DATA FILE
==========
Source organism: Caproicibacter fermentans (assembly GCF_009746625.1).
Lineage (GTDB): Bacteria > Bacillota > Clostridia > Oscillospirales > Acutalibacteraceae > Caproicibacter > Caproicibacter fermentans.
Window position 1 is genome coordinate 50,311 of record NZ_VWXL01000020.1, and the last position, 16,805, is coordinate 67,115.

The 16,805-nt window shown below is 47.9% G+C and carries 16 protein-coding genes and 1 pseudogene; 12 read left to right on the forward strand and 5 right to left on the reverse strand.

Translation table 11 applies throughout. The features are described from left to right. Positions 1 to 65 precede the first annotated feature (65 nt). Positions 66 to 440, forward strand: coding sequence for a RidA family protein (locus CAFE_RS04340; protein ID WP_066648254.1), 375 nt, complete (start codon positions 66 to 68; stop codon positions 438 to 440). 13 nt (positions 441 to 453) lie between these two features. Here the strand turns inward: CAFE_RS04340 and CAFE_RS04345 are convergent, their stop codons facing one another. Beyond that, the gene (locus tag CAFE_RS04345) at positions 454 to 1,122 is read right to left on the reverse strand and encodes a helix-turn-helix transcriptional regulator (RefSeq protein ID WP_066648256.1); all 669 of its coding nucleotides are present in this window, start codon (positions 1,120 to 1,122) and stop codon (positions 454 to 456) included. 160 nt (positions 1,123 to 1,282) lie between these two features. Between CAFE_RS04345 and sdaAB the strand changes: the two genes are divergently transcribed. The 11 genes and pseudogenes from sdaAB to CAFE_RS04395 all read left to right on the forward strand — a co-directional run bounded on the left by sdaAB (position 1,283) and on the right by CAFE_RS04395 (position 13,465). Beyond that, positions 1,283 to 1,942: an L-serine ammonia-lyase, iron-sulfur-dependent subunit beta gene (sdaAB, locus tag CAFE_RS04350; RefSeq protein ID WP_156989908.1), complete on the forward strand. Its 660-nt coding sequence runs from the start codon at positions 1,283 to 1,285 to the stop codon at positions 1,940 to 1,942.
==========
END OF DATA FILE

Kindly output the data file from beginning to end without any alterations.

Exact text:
Source organism: Caproicibacter fermentans (assembly GCF_009746625.1).
Lineage (GTDB): Bacteria > Bacillota > Clostridia > Oscillospirales > Acutalibacteraceae > Caproicibacter > Caproicibacter fermentans.
Window position 1 is genome coordinate 50,311 of record NZ_VWXL01000020.1, and the last position, 16,805, is coordinate 67,115.

The 16,805-nt window shown below is 47.9% G+C and carries 16 protein-coding genes and 1 pseudogene; 12 read left to right on the forward strand and 5 right to left on the reverse strand.

Translation table 11 applies throughout. The features are described from left to right. Positions 1 to 65 precede the first annotated feature (65 nt). Positions 66 to 440, forward strand: coding sequence for a RidA family protein (locus CAFE_RS04340; protein ID WP_066648254.1), 375 nt, complete (start codon positions 66 to 68; stop codon positions 438 to 440). 13 nt (positions 441 to 453) lie between these two features. Here the strand turns inward: CAFE_RS04340 and CAFE_RS04345 are convergent, their stop codons facing one another. Beyond that, the gene (locus tag CAFE_RS04345) at positions 454 to 1,122 is read right to left on the reverse strand and encodes a helix-turn-helix transcriptional regulator (RefSeq protein ID WP_066648256.1); all 669 of its coding nucleotides are present in this window, start codon (positions 1,120 to 1,122) and stop codon (positions 454 to 456) included. 160 nt (positions 1,123 to 1,282) lie between these two features. Between CAFE_RS04345 and sdaAB the strand changes: the two genes are divergently transcribed. The 11 genes and pseudogenes from sdaAB to CAFE_RS04395 all read left to right on the forward strand — a co-directional run bounded on the left by sdaAB (position 1,283) and on the right by CAFE_RS04395 (position 13,465). Beyond that, positions 1,283 to 1,942: an L-serine ammonia-lyase, iron-sulfur-dependent subunit beta gene (sdaAB, locus tag CAFE_RS04350; RefSeq protein ID WP_156989908.1), complete on the forward strand. Its 660-nt coding sequence runs from the start codon at positions 1,283 to 1,285 to the stop codon at positions 1,940 to 1,942.